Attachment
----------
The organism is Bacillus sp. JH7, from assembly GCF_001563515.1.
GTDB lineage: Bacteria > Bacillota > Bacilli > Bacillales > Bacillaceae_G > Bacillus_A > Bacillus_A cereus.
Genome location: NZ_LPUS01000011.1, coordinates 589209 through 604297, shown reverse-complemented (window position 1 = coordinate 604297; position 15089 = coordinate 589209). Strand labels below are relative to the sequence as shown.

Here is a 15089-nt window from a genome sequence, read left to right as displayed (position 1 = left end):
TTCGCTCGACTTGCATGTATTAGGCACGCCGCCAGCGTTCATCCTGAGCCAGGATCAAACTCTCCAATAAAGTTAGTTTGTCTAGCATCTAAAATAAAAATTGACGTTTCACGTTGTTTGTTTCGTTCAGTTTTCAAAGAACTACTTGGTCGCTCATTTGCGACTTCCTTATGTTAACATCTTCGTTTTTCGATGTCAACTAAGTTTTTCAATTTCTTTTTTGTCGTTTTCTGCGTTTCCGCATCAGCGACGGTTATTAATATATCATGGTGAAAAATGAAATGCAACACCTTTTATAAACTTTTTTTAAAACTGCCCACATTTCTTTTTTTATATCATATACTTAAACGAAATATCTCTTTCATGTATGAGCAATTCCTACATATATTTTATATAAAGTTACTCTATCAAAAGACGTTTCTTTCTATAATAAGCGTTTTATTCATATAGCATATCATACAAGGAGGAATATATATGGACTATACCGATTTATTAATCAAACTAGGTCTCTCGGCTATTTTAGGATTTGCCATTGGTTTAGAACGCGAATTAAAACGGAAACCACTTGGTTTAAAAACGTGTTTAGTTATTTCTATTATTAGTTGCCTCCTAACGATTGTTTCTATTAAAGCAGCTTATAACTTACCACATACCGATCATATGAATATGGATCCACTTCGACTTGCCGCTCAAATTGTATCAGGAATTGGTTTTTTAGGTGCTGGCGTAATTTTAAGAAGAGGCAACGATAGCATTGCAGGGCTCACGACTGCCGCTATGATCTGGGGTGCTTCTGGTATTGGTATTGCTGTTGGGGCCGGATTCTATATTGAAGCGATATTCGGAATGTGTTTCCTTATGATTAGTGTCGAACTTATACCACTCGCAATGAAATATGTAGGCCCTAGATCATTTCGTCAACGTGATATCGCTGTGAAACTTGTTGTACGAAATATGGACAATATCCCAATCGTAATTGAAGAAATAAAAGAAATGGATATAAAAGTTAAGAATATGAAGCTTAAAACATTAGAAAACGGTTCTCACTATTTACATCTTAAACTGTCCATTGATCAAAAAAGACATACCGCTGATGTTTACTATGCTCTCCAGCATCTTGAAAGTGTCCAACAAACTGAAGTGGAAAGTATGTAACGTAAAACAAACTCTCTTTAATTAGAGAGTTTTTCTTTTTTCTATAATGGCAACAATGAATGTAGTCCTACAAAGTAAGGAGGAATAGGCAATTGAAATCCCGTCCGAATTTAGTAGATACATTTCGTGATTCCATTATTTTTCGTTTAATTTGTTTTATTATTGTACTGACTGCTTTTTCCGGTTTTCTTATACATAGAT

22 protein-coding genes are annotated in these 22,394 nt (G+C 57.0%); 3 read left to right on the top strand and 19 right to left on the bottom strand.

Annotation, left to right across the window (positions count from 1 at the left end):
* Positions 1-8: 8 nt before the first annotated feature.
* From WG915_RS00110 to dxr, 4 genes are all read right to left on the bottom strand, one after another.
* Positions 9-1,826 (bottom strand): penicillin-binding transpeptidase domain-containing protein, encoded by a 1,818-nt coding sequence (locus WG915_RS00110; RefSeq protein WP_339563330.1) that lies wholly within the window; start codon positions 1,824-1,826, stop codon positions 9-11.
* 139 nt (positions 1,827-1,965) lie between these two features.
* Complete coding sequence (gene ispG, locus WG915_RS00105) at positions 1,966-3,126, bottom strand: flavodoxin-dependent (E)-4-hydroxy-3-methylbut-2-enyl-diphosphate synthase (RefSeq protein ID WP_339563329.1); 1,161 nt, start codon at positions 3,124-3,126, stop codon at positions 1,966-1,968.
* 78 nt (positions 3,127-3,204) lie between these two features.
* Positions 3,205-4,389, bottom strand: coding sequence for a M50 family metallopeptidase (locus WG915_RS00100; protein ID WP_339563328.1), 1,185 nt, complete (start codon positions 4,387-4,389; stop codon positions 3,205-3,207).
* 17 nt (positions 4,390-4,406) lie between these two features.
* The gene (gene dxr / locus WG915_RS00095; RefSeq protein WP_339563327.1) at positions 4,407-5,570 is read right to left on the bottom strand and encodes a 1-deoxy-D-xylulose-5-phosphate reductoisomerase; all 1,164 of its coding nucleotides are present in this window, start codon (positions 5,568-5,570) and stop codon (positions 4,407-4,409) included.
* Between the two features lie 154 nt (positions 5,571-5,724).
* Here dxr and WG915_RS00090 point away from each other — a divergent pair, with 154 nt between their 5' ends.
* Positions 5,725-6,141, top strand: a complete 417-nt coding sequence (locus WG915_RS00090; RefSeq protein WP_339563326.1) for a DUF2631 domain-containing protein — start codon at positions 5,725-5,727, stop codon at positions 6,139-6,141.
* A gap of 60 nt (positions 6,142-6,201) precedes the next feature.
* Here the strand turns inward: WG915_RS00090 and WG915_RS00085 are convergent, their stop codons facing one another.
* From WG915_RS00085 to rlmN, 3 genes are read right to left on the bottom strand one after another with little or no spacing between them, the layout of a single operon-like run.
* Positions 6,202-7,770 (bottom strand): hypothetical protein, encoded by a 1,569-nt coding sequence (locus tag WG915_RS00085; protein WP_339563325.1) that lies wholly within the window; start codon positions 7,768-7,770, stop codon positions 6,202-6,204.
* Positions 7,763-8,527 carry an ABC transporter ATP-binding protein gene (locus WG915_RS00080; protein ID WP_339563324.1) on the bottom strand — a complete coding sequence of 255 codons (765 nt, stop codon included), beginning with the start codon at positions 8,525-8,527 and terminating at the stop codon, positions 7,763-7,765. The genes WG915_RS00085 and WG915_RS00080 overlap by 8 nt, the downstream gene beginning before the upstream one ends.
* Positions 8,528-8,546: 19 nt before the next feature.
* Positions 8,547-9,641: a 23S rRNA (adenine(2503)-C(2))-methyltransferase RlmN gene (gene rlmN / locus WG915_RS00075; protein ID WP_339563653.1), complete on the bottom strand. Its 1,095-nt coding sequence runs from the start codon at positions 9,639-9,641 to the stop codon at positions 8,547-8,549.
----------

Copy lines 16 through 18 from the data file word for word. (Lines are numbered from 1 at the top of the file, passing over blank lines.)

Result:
* The gene (gene dxr / locus WG915_RS00095; RefSeq protein WP_339563327.1) at positions 4,407-5,570 is read right to left on the bottom strand and encodes a 1-deoxy-D-xylulose-5-phosphate reductoisomerase; all 1,164 of its coding nucleotides are present in this window, start codon (positions 5,568-5,570) and stop codon (positions 4,407-4,409) included.
* Between the two features lie 154 nt (positions 5,571-5,724).
* Here dxr and WG915_RS00090 point away from each other — a divergent pair, with 154 nt between their 5' ends.